Expressing Emotion

A new week. A new month. No more winter Olympics to preoccupy me. <sigh>

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This Olympic experience wasn’t what I expected. The anticipated enthusiasm was replaced by something so much greater. Television cameras continuously scanned the faces of both athletes and spectators. There was exhilaration, jubilation and euphoria. And I cried in shared pride.

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After THE hockey game Vancouver’s downtown filled with 150,000 revellers who didn’t set fire to garbage bins or break windows but danced and sang in the streets, hugging and high-fiving perfect strangers who shared their elation. And I cried again.

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There was so much emotion. I felt it, but it’s hard to describe in words.

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That’s true in real life, and also in our writing. We don’t use descriptive words to express emotion in our novels… or do we? Isn’t “show, don’t tell” supposed to apply?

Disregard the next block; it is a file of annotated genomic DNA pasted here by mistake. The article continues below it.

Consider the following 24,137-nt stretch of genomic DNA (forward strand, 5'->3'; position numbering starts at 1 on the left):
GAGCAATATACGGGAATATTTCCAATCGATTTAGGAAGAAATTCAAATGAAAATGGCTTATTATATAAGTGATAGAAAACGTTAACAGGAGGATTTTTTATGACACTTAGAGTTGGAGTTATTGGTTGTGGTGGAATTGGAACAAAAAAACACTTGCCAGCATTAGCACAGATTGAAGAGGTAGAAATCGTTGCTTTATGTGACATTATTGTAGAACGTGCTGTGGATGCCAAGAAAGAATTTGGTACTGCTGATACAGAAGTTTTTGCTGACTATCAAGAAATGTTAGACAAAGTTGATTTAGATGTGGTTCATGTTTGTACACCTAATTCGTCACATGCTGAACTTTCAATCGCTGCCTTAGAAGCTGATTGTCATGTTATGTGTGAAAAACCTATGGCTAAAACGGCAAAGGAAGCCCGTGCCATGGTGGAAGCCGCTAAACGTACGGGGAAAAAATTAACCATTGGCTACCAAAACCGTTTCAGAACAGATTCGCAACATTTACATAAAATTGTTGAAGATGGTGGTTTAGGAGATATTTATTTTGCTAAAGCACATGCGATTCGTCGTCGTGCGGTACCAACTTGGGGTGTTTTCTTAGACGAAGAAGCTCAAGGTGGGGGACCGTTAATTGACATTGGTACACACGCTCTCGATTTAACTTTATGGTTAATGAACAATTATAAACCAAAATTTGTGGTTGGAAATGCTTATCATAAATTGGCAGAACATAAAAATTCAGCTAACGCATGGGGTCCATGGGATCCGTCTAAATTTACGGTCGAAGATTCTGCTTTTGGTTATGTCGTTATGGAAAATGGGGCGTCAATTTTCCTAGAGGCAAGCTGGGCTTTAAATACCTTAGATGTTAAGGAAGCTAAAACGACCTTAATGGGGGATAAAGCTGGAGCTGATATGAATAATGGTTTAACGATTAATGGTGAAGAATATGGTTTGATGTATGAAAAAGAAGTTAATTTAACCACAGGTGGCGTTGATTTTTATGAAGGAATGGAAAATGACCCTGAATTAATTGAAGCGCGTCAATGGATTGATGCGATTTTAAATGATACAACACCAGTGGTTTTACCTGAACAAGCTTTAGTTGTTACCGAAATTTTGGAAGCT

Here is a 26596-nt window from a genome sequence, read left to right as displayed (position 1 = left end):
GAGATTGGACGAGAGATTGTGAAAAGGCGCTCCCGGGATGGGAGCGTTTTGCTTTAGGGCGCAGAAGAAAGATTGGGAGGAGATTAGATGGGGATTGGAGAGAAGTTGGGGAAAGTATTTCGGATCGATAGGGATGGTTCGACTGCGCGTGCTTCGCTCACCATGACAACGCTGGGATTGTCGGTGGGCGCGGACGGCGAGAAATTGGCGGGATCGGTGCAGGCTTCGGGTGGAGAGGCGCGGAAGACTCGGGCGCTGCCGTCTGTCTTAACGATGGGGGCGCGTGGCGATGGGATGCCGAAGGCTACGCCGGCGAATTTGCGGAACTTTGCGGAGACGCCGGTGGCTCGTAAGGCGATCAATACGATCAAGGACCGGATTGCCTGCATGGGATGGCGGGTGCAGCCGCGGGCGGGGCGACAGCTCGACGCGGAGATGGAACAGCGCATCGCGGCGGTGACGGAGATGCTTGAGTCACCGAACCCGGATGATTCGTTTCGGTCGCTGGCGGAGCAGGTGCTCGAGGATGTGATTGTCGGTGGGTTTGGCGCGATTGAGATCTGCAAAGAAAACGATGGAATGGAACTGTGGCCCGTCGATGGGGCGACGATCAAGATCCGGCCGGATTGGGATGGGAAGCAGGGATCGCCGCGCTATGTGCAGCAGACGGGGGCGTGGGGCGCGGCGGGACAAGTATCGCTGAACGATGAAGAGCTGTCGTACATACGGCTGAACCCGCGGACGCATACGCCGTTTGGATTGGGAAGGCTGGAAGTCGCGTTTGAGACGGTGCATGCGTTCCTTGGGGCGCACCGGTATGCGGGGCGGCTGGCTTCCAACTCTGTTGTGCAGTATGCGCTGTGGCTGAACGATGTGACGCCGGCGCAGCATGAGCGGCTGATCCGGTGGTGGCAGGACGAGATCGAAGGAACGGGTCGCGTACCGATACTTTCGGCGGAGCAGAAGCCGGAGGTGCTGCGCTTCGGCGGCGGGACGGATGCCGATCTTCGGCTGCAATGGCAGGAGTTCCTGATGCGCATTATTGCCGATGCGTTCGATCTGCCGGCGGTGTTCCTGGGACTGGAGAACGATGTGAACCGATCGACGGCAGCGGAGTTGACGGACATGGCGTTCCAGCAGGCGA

🙂 😀  😦 😮

How do you express emotion in your writing?

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The Soul of a Truly Good Story

 

Long after most everyone else has seen it and people have stopped talking about it, tonight I finally watched the movie, “Becoming Jane“. Regardless of where you stand in the controversy over historical accuracy of the script and the purported relationship between Jane Austen and Thomas Lefroy, the movie underlines what has to be an undisputed truth — that the soul of a truly good story will always be intense emotion.